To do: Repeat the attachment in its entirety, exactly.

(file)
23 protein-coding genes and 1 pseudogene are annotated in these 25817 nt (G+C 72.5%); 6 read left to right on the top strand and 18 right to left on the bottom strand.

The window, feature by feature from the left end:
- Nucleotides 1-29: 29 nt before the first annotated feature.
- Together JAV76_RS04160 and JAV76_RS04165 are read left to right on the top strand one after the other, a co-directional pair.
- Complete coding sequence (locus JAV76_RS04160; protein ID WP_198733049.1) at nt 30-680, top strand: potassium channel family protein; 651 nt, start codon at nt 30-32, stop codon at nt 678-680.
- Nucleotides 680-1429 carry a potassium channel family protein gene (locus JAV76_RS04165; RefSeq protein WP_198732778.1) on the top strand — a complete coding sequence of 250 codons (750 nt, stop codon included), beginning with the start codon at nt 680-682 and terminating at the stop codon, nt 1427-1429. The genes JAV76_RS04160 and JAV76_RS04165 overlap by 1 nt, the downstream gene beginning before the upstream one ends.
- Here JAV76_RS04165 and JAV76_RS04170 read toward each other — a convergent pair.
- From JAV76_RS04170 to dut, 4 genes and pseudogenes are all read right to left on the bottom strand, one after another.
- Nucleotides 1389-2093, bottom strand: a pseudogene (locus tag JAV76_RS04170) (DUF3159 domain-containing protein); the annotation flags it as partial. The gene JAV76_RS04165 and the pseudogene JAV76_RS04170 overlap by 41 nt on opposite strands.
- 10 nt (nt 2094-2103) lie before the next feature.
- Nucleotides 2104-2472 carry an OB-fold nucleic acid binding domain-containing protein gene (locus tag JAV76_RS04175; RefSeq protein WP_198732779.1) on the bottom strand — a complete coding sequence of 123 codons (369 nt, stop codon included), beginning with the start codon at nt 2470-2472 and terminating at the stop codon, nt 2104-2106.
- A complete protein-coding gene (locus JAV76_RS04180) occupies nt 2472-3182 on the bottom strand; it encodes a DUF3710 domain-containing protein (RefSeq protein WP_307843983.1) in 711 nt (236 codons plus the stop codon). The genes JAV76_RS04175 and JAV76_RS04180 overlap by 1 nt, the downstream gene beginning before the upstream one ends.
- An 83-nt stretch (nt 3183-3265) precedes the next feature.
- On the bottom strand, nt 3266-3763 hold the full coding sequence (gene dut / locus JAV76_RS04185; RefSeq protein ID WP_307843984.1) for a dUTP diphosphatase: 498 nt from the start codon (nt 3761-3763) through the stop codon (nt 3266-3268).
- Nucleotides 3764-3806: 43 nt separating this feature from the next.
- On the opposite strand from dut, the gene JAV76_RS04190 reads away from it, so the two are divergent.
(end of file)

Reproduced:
23 protein-coding genes and 1 pseudogene are annotated in these 25817 nt (G+C 72.5%); 6 read left to right on the top strand and 18 right to left on the bottom strand.

The window, feature by feature from the left end:
- Nucleotides 1-29: 29 nt before the first annotated feature.
- Together JAV76_RS04160 and JAV76_RS04165 are read left to right on the top strand one after the other, a co-directional pair.
- Complete coding sequence (locus JAV76_RS04160; protein ID WP_198733049.1) at nt 30-680, top strand: potassium channel family protein; 651 nt, start codon at nt 30-32, stop codon at nt 678-680.
- Nucleotides 680-1429 carry a potassium channel family protein gene (locus JAV76_RS04165; RefSeq protein WP_198732778.1) on the top strand — a complete coding sequence of 250 codons (750 nt, stop codon included), beginning with the start codon at nt 680-682 and terminating at the stop codon, nt 1427-1429. The genes JAV76_RS04160 and JAV76_RS04165 overlap by 1 nt, the downstream gene beginning before the upstream one ends.
- Here JAV76_RS04165 and JAV76_RS04170 read toward each other — a convergent pair.
- From JAV76_RS04170 to dut, 4 genes and pseudogenes are all read right to left on the bottom strand, one after another.
- Nucleotides 1389-2093, bottom strand: a pseudogene (locus tag JAV76_RS04170) (DUF3159 domain-containing protein); the annotation flags it as partial. The gene JAV76_RS04165 and the pseudogene JAV76_RS04170 overlap by 41 nt on opposite strands.
- 10 nt (nt 2094-2103) lie before the next feature.
- Nucleotides 2104-2472 carry an OB-fold nucleic acid binding domain-containing protein gene (locus tag JAV76_RS04175; RefSeq protein WP_198732779.1) on the bottom strand — a complete coding sequence of 123 codons (369 nt, stop codon included), beginning with the start codon at nt 2470-2472 and terminating at the stop codon, nt 2104-2106.
- A complete protein-coding gene (locus JAV76_RS04180) occupies nt 2472-3182 on the bottom strand; it encodes a DUF3710 domain-containing protein (RefSeq protein WP_307843983.1) in 711 nt (236 codons plus the stop codon). The genes JAV76_RS04175 and JAV76_RS04180 overlap by 1 nt, the downstream gene beginning before the upstream one ends.
- An 83-nt stretch (nt 3183-3265) precedes the next feature.
- On the bottom strand, nt 3266-3763 hold the full coding sequence (gene dut / locus JAV76_RS04185; RefSeq protein ID WP_307843984.1) for a dUTP diphosphatase: 498 nt from the start codon (nt 3761-3763) through the stop codon (nt 3266-3268).
- Nucleotides 3764-3806: 43 nt separating this feature from the next.
- On the opposite strand from dut, the gene JAV76_RS04190 reads away from it, so the two are divergent.